Jean-Michel Basquiat’s story and art will never cease to amaze.
In fall of 2022, SAMO LIVES will begin to demonstrate the life and celebrate the legacy of Jean-Michel Basquiat. The film will take us through the ups and downs of the famed Haitian-Puerto Rican-American artist. The biopic will be directed by Nigerian-American Julius Onah who wrote and directed the enticing psychological warfare film Luce.
Julius Onah has brought along the star of Luce to play the role of Jean-Michel Basquiat. Kelvin Harrison Jr. and Julius Onah seem to have built quite the chemistry to continue working together. Kelvin announced the news on his Instagram.
Kelvin Harris Jr. – Instagram
There’s a reason Kelvin was a nominee at the Film Independent Spirit Awards for best lead, the guy can act.
Prior to this upcoming biopic, Jean Michel-Basquiat’s story was told in the 1996 biopic Basquiat. Even though Basquiat’s story was told, the portrayal of Basquiat was told through the eyes of Julian Schnabel.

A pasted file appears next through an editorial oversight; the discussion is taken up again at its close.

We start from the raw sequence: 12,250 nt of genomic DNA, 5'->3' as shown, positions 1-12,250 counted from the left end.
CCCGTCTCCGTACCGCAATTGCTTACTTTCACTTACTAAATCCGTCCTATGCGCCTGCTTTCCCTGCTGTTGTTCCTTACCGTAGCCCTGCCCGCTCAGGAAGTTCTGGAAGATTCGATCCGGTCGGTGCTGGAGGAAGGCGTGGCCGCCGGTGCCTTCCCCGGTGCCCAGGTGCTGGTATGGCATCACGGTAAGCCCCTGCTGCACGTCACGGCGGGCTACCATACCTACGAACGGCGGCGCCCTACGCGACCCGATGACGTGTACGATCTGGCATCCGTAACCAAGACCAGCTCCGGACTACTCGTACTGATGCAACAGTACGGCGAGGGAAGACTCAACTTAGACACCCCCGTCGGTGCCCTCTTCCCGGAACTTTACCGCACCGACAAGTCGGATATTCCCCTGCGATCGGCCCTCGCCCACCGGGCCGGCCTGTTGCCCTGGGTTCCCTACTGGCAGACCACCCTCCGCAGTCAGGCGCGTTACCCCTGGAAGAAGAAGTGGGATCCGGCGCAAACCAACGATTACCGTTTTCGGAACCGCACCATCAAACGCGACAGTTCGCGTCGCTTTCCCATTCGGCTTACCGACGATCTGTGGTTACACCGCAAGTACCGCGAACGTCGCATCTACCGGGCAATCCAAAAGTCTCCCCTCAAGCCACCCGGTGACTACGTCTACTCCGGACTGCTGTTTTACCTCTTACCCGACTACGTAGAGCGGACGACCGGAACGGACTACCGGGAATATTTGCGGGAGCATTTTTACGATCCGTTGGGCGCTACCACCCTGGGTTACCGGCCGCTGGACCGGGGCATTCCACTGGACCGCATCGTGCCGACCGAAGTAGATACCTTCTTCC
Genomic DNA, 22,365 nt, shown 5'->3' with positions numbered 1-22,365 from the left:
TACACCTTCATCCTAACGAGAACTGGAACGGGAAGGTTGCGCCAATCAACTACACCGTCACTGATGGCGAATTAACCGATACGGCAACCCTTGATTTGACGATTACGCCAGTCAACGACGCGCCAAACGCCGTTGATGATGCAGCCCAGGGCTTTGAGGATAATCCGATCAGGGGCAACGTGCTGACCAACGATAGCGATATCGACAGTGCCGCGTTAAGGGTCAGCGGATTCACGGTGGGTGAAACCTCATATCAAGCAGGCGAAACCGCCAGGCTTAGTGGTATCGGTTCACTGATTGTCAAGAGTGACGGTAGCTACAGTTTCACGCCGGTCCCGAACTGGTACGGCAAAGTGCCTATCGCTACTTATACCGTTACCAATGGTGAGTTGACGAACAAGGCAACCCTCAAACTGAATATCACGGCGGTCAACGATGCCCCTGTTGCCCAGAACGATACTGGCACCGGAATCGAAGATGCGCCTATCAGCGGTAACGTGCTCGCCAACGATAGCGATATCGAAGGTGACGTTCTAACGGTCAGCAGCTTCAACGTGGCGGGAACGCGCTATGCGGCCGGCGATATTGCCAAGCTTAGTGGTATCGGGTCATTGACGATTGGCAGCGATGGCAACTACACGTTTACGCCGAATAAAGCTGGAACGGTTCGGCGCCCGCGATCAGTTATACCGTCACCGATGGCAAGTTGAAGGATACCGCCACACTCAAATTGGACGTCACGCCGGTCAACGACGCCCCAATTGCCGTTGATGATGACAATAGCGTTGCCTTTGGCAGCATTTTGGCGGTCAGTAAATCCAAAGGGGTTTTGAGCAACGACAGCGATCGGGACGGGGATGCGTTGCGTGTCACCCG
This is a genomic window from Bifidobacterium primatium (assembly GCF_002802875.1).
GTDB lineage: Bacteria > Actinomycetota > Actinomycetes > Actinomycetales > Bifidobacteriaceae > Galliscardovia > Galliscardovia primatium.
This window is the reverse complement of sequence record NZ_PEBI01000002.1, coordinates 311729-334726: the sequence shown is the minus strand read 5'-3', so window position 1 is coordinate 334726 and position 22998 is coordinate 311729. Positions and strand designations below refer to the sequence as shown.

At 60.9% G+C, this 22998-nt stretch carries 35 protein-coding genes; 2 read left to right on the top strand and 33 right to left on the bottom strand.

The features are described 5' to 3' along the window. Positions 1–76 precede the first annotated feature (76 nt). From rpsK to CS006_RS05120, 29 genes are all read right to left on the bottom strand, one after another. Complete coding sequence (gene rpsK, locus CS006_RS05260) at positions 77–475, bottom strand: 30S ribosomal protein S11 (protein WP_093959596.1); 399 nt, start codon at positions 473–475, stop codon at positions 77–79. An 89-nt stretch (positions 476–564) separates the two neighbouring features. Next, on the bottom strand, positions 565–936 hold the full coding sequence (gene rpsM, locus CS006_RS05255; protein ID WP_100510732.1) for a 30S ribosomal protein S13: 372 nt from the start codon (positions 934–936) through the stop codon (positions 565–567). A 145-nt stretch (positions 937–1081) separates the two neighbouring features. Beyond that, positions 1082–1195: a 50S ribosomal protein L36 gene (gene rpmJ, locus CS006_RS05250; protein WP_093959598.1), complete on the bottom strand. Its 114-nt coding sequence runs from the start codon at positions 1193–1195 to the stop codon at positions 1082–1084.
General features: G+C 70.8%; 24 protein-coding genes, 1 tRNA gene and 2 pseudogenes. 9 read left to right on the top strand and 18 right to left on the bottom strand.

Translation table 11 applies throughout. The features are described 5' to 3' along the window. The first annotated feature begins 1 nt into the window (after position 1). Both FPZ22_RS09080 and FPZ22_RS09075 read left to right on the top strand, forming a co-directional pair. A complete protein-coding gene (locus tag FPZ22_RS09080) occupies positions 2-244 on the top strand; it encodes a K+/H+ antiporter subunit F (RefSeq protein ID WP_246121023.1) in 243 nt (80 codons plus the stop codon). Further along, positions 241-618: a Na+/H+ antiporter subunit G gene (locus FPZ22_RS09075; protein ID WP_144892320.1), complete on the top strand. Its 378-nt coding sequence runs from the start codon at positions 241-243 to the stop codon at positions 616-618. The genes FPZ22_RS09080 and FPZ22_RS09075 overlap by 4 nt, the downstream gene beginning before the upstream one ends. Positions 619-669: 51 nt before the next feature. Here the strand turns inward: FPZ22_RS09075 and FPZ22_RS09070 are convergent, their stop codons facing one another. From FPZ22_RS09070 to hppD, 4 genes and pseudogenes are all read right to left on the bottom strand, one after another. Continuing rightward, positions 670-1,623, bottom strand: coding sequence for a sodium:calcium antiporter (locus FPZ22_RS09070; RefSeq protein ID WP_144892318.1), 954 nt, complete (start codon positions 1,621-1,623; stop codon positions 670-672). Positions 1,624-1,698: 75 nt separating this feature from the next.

Julius Onah expressed the importance of getting the dramatization of Basquiat’s life right.
Part of my becoming aware of Jean-Michel was through Julian Schnabel’s film from 1996. It was a gateway for a kid a desperate to find artists he could see himself in. But the older I got and the more I learned about Jean-Michel, I began to feel his story hadn’t fully been told in cinema.
Never have we seen the full spectrum of Basquiat’s incredible life as a Black artist and as a child of the immigrant African diaspora. And the richness and nuance of his journey is a story worthy of celebration.
Jean Michel-Basquiat died at the age of 27 in 1988.
He didn’t get to see what his Neo-expressionistic art inspired. The paintings and street art brought the style and power that influenced jazz, bebop and hip-hop. At 22-years-old became the youngest person to be exhibited at the prestigious American art exhibition, The Whitney Biennial. He still holds that record.
In 2017, his 1982 painting Untitled sold for a sickening $110.5 million at Sotheby’s Auctions. That would make his painting the sixth most expensive painting ever sold in history. SAMO is actually the pseudonym him and fellow artist Al Diaz used to create graffiti in the streets. SAMO stands for “same ‘ol” or “same ‘ol sh*t”. They used the saying to critique the many flaws that they saw in society.
Basquiat may have ended the SAMO back in the 80s with another defining painting. But after Al Diaz resurrected the tag in 2019, SAMO clearly LIVES. The biopic will begin production in the fall.